Reserved occupation

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A reserved occupation (also known as essential services) is an occupation considered important enough to a country that those serving in such occupations are exempt or forbidden from military service. In a total war, such as the Second World War, where most fit men of military age were conscripted into the armed forces, exceptions were given to those who performed jobs vital to the country and the war effort which could not be abandoned or performed by others. Not only were such people exempt from being conscripted, they were often prohibited from enlisting on their own initiative, and were required to remain in their posts. Examples of reserved occupations include medical practitioners and police officers, but what is or is not a reserved occupation will depend on war needs and a country's particular circumstances.

Reserved occupations in the UK in World War I[edit]

Some of the reserved occupations included clergymen, farmers, doctors, teachers and certain industrial workers such as coal miners, dock workers and train drivers and iron and steel workers. Workers were not immediately exempt, for example a blacksmith would not be conscripted after the age of 25, not 18. Likewise, an unmarried mining or textiles worker would become exempt at the age of 30. Married men had a lower age before they became exempt. By 1915, 1.5 million men were in reserved occupations and by November 1918 this reached 2.5 million men.[1]

Reserved occupations in the UK in World War II[edit]

In 1938, a Schedule of Reserved Occupations was created with the goal of exempting skilled workers from being conscripted into service. This idea was drawn up because of lessons learned during World War I when many skilled labourers were drawn into service, which created problems where positions needed filling. Examples of reserved occupations in the Second World War included coal mining, ship building, railway and dockworkers, farmers, teachers, doctors and lighthouse keepers.[2] Not all of these fields were immediately exempt from duty. For example, a lighthouse keeper was exempt from being conscripted from the age of 18, whilst a trade union official was not exempt until he reached 30. Married men in these occupations also had lower exemption ages. The engineering sector had the most reserved occupations.[2]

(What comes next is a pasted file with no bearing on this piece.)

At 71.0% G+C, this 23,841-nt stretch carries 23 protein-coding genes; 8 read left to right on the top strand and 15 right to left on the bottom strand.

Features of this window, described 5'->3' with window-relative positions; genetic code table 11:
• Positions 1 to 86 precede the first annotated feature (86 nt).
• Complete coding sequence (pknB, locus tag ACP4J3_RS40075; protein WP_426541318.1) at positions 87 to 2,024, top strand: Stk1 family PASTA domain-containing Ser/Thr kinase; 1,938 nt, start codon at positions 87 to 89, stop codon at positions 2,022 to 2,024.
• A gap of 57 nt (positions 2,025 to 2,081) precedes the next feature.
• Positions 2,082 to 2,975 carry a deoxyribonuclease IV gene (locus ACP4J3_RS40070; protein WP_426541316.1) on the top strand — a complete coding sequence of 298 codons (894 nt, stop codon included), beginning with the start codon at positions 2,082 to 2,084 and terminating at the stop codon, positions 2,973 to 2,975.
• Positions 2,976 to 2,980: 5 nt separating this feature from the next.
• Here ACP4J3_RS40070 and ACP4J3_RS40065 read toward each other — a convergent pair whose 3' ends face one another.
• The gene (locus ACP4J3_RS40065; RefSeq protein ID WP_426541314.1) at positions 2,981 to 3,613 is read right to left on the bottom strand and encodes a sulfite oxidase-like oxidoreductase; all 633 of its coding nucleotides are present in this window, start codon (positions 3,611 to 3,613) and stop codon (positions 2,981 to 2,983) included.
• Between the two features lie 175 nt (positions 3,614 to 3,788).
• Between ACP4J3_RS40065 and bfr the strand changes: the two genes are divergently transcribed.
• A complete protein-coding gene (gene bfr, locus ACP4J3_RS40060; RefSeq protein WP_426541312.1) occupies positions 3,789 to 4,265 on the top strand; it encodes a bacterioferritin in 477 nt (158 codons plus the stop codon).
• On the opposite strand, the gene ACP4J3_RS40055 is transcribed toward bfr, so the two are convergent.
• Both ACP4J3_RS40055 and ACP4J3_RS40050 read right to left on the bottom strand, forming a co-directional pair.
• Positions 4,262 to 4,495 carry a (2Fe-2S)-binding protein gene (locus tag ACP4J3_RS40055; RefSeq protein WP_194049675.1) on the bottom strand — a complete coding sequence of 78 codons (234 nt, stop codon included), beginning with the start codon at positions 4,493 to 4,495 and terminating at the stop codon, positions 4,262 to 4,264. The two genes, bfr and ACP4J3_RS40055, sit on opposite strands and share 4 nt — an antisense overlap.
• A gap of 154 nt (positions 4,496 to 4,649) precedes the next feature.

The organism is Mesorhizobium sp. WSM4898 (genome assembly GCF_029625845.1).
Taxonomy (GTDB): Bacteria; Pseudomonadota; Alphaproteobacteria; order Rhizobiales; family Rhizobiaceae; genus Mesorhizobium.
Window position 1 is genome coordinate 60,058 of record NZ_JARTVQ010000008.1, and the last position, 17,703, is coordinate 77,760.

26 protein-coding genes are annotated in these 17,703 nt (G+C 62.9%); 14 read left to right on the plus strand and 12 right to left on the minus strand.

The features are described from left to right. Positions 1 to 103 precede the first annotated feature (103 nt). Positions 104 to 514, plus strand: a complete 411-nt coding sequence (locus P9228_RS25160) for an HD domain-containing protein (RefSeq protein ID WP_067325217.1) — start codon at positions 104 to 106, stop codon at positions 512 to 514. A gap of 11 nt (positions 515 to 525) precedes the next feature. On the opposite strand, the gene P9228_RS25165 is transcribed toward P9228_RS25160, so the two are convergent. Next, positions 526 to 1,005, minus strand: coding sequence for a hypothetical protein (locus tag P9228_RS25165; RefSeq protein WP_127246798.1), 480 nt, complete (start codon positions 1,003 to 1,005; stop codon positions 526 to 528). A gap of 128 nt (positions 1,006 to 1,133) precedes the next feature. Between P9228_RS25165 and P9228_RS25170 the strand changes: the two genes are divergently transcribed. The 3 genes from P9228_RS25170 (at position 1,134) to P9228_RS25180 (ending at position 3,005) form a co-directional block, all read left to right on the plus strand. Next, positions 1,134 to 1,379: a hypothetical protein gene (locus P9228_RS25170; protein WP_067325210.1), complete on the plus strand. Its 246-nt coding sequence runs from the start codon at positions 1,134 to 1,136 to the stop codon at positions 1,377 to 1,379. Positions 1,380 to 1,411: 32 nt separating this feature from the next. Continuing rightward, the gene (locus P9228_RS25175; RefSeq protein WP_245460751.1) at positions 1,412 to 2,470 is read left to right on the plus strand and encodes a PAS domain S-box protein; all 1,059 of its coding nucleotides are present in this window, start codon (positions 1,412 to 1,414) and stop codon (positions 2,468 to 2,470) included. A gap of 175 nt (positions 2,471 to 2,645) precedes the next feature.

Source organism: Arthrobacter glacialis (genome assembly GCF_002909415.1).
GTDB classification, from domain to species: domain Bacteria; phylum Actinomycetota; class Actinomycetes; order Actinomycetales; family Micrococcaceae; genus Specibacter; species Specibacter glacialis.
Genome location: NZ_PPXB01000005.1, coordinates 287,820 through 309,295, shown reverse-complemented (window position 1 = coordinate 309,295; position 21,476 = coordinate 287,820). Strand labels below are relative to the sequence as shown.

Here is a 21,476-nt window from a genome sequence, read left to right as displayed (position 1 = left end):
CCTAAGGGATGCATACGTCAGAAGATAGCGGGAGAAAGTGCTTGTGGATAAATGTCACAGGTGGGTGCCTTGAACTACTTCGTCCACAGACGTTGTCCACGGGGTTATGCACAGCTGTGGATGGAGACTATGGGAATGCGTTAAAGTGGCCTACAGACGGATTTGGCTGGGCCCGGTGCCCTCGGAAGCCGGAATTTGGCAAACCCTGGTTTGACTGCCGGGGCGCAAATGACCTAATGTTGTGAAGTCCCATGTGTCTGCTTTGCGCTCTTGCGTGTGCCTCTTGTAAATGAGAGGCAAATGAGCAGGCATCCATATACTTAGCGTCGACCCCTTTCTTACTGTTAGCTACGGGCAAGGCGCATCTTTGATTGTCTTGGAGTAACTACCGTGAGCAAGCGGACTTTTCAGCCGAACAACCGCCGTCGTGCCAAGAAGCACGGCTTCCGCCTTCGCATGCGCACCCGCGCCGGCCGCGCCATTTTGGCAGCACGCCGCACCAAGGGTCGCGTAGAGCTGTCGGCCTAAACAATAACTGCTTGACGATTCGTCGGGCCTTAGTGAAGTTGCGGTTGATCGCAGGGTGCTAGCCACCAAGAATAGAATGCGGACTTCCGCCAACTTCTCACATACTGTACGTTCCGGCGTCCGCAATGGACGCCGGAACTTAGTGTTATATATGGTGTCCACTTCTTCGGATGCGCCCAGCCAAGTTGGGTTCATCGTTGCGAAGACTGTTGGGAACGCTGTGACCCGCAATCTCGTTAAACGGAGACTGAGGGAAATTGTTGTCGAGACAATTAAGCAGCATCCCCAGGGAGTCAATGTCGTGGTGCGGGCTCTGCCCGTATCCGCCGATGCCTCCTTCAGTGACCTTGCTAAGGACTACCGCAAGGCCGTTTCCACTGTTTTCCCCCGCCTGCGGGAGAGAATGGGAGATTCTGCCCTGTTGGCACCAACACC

The idea was constantly reviewed throughout the war, as women, again, began to work more in industries such as munitions. This meant that men were free to join other organisations such as the Special Constabulary, the Home Guard or the ARP. It also allowed for men to join up and give them responsibilities towards the war effort, as well as allowing for them to be less stressed about not being able to directly be involved in the action. Also, many pacifists and conscientious objectors worked in reserved occupations as a compromise or to avoid call-up. Harper Adams Agricultural College saw a huge demand for places during the Second World War, as both agricultural students and farmers were exempt from conscription, as were students.

In the UK, coal mining was not a reserved occupation at the start of the war, and there was a great shortage of coal miners. Consequently, starting in December 1943, one in ten men conscripted was chosen at random to work in the mines. These men became known as "Bevin Boys" after the creator of the scheme, Ernest Bevin, the Minister of Labour and National Service.

A schedule of Reserved Occupations also existed in Canada during World War II.

See also[edit]


  1. ^ "Reserved Occupations and Exemptions". Royal Cornwall Museum. Retrieved 2022-10-08.
  2. ^ a b "BBC - WW2 People's War - Timeline". Retrieved 2022-10-08.

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